Bernadette (Melissa Rauch) helps Penny (Kaley Cuoco) get a job as a pharmaceutical representative. Bernadette is put off by Penny’s apparent laziness. Penny is annoyed by Bernadette’s bossyness. Both women confide in Amy (Mayim Bialik), who is delighted to play  her friends anxieties off one another simply for the attention.

“The Big Bang Theory” is the highest-rated show on television. Is it the best? No. But it is enjoyable, largely on the strength of Parsons’ work. It’s also not the worst show on TV. It’s entertaining, which is all that we can ask from a sitcom and much more than most deliver.

Morning Mixtape: ‘Pill’ by Edie Brickell

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I heard “Pill” by Edie Brickell on KFMG late one night while drinking a beer before bedtime. Sometimes I turn on the old single-speaker clock radio and listen to the radio with its scratchy interference and touchy tuner. KFMG is my favorite station because it reminds me of KDHX, the community radio station I became a fan of when I lived in St. Louis. I never would have heard this song on any of the commercial stations in either city. This is a fun video, too. It reminds me of a cross between one of Terry Gilliam’s old “Monty Python” animations crossed with a little 1980s Peter Gabriel. Anyway, enjoy this song and enjoy your day.

On TV: Review of ‘Madam Secretary’ pilot


Madam Secretary” | Season 1, Episode 1: “Pilot” | Date: Sept. 21, 2014

Boy, I really liked the “Madam Secretary” pilot.

This makes sense. Lead Téa Leoni is one of those instantly likable people. And she is damned good as Elizabeth Faulkner McCord, a U.S. Secretary of State thrust into the job after the previous occupant died in a plane crash.

Leoni renders McCord as tough, smart, witty and powerful. She spends the first episode manipulating contacts in her former job — the CIA — to save a couple of dopey American kids who decided to play international politics and who found themselves in a Syrian prison facing execution.

McCord leans on one unwilling asset: “I’m appealing to your sense of humanity. And I remind you that the Secretary of State has the power to expel any foreign diplomat from the country for any reason.” The asset smiles and says, “I’m feeling very … humane.”

McCord finds a rival in bossy White House Chief of Staff Russell Jackson (Željko Ivanek), who works a little too hard to protect the chain of command. McCord goes behind his back to the President (Keith Carradine) with a plan to rescue the kids.

The plan is a success. The next morning, Jackson tries to intimidate her, but McCord holds her ground in a great, tense exchange between two strong characters and excellent actors.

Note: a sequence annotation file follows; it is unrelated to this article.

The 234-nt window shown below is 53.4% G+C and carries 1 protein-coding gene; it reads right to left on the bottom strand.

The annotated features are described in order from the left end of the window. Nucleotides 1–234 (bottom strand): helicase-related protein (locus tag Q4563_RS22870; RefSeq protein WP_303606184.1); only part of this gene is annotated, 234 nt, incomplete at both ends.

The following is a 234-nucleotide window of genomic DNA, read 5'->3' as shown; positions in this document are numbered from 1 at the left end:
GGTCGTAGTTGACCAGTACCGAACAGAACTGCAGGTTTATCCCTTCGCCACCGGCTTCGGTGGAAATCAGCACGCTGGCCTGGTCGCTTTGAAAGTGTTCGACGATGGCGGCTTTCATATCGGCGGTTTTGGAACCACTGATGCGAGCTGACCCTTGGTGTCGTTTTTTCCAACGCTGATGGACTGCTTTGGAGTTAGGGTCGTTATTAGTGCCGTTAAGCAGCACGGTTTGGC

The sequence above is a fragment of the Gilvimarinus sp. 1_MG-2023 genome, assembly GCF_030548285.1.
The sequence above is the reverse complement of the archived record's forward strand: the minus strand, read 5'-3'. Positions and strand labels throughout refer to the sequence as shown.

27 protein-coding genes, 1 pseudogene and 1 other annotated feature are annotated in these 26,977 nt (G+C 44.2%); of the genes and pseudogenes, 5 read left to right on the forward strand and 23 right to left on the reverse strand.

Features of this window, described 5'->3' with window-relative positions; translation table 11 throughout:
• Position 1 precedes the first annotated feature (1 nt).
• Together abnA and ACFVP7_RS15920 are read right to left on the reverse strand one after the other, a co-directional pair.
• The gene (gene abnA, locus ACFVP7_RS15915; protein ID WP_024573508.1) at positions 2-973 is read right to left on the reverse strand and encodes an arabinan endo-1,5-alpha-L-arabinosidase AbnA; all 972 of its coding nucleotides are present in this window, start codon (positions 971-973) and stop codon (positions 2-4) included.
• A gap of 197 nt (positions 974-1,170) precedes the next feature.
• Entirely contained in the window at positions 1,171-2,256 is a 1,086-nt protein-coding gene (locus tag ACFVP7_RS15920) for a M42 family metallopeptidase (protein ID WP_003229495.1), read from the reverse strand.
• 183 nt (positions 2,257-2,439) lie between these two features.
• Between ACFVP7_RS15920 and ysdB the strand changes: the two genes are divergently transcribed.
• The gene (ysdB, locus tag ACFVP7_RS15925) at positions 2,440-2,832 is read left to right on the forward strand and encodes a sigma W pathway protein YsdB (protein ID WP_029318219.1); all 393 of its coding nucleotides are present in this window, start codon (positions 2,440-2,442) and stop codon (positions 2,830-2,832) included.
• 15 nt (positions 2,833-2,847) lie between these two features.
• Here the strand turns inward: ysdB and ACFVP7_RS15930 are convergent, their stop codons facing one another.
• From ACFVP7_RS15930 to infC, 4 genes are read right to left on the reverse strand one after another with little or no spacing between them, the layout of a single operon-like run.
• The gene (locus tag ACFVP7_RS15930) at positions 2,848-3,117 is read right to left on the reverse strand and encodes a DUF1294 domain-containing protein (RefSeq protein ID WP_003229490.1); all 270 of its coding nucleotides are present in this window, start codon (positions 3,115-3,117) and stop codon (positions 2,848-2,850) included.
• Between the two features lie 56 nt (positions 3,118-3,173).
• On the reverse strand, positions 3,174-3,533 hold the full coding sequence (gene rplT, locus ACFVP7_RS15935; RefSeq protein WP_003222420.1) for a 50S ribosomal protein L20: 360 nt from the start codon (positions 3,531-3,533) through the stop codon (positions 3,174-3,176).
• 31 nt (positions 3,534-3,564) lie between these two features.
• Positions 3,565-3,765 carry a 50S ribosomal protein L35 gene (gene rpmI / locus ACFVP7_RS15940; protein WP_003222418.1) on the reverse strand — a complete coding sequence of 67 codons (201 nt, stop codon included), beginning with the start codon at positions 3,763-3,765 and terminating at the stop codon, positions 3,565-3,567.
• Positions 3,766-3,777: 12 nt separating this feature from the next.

A subplot is introduced, one in which an old buddy of McCord’s from the CIA warns her the previous Secretary of State was murdered. He later turns up dead and McCord is heartbroke.

This drama feels mature in its first episode. I worried it would be a “West Wing” clone, but it is so much better than that. McCord is the strong female character TV has needed for years. Not once in the hour did she strike a tone that I thought was unbelievable, overwrought or pandering.

The Leoni is unmistakably gorgeous, her character never uses sex to sell herself or as a bargaining chip, yet it does not go as far as to make her assexual or anticeptic. In fact, two of the brighter moments in the show involve McCord and sex.

The first was her worrying that she and her husband (Tim Daly) don’t have sex as much as they did before they moved to Washington, D.C. That felt like a real conversation a woman would have with her husband, even a strong and powerful one.

The other great moment came when a leak to the press threatened to derail her plan to get the kids out of Syria. McCord smartly decides to use a image consultant to go on a shopping trip, which lead to a typical media blitz about her appearance and skillfully distracted from what could have been a potentially disastrous leak.

There’s a lot of potential in this series. It’s going to get clobbered in the ratings by the NFL games, but hopefully all the people who are sick of news about NFL players beating up women and children turn their viewership “Madam Secretary.”


Morning Mixtape: ‘A New Anhedonia’ by Phosporescent

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Anhedonia is a psychological condition characterized by loss of interest in things that once gave you pleasure. I live with depression and anxiety. I find myself on bad anhedonia benders from time to time. It’s awful. I watch a football game and feel nothing. I watch “Doctor Who,” my very favorite show, and feel empty. I know it passes. Songs such as “A New Anhedonia” by Phosphorescent help. Wherever you are today, be kind. You never know what burdens someone is carrying.